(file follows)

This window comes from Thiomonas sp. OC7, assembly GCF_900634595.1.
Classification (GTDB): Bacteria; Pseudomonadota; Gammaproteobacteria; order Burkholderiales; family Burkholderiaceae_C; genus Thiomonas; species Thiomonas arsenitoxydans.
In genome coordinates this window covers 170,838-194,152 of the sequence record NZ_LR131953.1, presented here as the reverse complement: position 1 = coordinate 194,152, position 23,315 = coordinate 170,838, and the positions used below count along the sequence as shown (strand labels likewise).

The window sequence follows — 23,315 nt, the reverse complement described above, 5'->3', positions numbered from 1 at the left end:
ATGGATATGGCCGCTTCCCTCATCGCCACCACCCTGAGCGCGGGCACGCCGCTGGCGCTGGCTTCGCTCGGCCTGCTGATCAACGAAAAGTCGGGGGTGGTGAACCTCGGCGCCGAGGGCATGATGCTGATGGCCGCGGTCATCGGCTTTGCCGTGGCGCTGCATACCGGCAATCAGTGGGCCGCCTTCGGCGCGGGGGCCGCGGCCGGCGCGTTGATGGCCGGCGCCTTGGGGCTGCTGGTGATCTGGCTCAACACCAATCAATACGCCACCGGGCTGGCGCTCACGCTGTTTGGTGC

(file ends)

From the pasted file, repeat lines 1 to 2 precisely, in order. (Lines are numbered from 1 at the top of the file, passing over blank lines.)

This window comes from Thiomonas sp. OC7, assembly GCF_900634595.1.
Classification (GTDB): Bacteria; Pseudomonadota; Gammaproteobacteria; order Burkholderiales; family Burkholderiaceae_C; genus Thiomonas; species Thiomonas arsenitoxydans.